“Tinker Tailor Soldier Spy”: Say that three times fast


“Tinker Tailor Soldier Spy” is a mouthful of a title. It is also a mouthful of a movie. I advise you to not let your attention drift because then you’re in big trouble.

“Tinker…” is based off John le Carre’s novel dealing with espionage during the Cold War. Tomas Alfredson takes a stab at this after the 1979 television mini-series starring Alec Guinness.  Gary Oldman portrays George Smiley, an agent forced out of semi-retirement to uncover a mole that is in the British intelligence.  I found it really funny that Oldman’s character didn’t really come out to play until about thirty minutes into the movie. That’s okay because it was 2 hours.

It was intriguing to watch the investigation unfold with Smiley enlisting the help of Peter Guillam (Benedict Cumberbatch) and another to figure out the mole. Peter become more of  an interesting character than Smiley does when he must do away with his private life when the investigation begins.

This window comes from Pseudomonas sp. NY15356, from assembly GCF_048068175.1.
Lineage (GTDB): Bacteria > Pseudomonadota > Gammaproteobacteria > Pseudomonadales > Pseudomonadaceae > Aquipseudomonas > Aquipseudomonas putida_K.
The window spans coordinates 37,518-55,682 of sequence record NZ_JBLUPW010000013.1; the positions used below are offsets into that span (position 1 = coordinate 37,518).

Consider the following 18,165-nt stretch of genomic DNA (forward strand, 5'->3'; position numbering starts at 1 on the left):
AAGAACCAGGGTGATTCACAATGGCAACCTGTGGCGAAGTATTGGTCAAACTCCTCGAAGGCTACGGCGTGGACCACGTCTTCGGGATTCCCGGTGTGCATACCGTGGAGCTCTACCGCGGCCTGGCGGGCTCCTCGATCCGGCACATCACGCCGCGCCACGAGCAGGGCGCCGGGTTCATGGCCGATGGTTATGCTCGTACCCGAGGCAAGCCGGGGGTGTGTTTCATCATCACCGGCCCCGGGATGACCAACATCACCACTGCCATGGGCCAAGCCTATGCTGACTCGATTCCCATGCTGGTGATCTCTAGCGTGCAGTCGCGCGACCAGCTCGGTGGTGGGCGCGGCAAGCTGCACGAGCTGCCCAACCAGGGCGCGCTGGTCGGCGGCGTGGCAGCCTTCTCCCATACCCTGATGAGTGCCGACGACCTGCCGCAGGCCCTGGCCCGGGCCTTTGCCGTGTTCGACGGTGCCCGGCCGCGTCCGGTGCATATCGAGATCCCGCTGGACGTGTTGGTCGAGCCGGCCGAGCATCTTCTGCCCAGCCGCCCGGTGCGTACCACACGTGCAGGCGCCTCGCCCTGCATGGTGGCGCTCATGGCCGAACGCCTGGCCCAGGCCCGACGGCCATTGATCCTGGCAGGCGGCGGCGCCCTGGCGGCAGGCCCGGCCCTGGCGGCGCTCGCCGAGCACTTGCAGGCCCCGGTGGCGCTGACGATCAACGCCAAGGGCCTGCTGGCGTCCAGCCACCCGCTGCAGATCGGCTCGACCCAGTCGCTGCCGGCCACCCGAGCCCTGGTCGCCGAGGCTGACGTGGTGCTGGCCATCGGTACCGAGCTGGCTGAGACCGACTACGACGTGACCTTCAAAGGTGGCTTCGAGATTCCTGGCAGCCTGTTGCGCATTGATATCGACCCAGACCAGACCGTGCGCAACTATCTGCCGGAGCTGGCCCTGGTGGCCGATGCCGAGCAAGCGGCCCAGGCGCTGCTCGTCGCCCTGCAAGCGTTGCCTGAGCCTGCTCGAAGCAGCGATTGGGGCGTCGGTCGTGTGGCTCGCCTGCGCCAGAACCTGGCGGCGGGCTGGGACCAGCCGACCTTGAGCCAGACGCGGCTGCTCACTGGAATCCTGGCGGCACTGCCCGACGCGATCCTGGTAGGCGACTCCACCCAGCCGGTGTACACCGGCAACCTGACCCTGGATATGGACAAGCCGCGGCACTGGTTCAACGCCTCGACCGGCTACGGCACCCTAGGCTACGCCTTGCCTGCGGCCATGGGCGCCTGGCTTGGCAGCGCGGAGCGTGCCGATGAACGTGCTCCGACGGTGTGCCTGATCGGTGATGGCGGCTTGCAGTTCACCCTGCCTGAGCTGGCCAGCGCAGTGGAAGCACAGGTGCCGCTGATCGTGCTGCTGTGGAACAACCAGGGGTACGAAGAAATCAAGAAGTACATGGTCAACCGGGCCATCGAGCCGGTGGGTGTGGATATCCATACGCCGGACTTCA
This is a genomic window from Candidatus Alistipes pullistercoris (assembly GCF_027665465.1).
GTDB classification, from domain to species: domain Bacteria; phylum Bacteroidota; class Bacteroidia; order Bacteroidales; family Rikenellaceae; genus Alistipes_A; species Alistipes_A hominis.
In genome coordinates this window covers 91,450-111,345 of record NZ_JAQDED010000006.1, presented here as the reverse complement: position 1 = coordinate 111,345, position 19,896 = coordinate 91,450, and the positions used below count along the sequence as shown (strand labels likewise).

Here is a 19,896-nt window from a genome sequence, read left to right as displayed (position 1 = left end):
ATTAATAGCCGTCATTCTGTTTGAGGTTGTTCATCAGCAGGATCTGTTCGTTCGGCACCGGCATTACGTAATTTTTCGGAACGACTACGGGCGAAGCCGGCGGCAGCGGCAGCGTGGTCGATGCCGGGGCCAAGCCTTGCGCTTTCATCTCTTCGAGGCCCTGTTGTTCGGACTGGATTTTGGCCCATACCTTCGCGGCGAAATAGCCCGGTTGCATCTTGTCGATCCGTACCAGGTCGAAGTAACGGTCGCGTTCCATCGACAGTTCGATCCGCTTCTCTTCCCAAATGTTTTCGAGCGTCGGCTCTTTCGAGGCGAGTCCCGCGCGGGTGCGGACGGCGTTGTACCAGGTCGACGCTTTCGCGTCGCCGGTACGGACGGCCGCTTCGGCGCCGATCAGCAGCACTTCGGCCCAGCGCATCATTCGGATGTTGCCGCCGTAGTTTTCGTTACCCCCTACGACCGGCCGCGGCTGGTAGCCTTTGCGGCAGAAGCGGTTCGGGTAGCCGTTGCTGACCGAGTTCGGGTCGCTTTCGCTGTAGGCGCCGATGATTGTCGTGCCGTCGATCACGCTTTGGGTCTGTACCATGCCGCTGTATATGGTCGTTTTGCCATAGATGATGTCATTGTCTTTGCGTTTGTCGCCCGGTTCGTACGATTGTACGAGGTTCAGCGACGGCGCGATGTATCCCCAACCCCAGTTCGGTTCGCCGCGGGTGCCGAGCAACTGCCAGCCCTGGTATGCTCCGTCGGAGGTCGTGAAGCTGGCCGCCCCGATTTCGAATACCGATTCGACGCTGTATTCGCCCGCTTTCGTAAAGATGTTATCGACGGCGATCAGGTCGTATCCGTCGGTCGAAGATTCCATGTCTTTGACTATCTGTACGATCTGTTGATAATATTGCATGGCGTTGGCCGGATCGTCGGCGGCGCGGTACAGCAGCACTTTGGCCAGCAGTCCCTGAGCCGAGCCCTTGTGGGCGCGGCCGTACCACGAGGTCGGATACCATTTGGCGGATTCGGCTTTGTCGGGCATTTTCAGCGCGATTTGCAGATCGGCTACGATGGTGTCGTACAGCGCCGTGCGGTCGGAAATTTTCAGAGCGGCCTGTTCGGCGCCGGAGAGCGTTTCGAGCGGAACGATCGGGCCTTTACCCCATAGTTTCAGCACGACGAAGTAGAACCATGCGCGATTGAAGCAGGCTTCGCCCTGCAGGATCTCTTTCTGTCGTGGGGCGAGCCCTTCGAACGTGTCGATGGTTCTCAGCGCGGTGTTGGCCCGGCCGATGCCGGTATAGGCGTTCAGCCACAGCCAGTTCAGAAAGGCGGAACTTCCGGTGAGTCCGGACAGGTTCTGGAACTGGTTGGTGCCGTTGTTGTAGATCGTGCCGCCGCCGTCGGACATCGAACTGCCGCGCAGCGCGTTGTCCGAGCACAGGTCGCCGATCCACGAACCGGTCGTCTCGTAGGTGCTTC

The investigation focused on the Tinker, the Tailor, The Soldier and the Spy. Smiley finds chess pieces in the home of another agent that represents each of the people of the operation. The pieces connection to each of the characters really are my favorite part of the film including Oldman’s choice of glasses (which he took forever in deciding on as he said in a magazine article) Unexpected favorite part: Colin Firth appearing in this film as Bill Haydon, one of the agents that Smiley investigates.

I really can’t go into the details of the investigation because I don’t want to ruin who the mole is (which you don’t find out to the very end) ,but also because I’m still very confused on what was going on at some points. Alfredson would make very abrupt cuts that would flash back from the present to the past, but I of course didn’t realize it at first.

Oldman gained his first academy nomination portraying himself as Smiley.  I can see why Oldman was nominated because Smiley is a complex character dealing with his wife’s affairs, being put into semi-retirement and now finding the mole, but at the same I found Tom Hardy’s performance as Ricki Tarr more compelling. His story does take up a large portion of the film because Tarr is the one that learns there has been a mole in the British Intelligence agency for a while….  just not who.

Check it out and let me know if you think Oldman deserved his nomination or if the movie was stumping you just as much as did for me…  I think I’m going to check out le Carre’s novel to see if it makes more sense that way.

Oscar Nominations:

  1. Gary Oldman: Actor in a Leading Role
  2. Music (Original Score)
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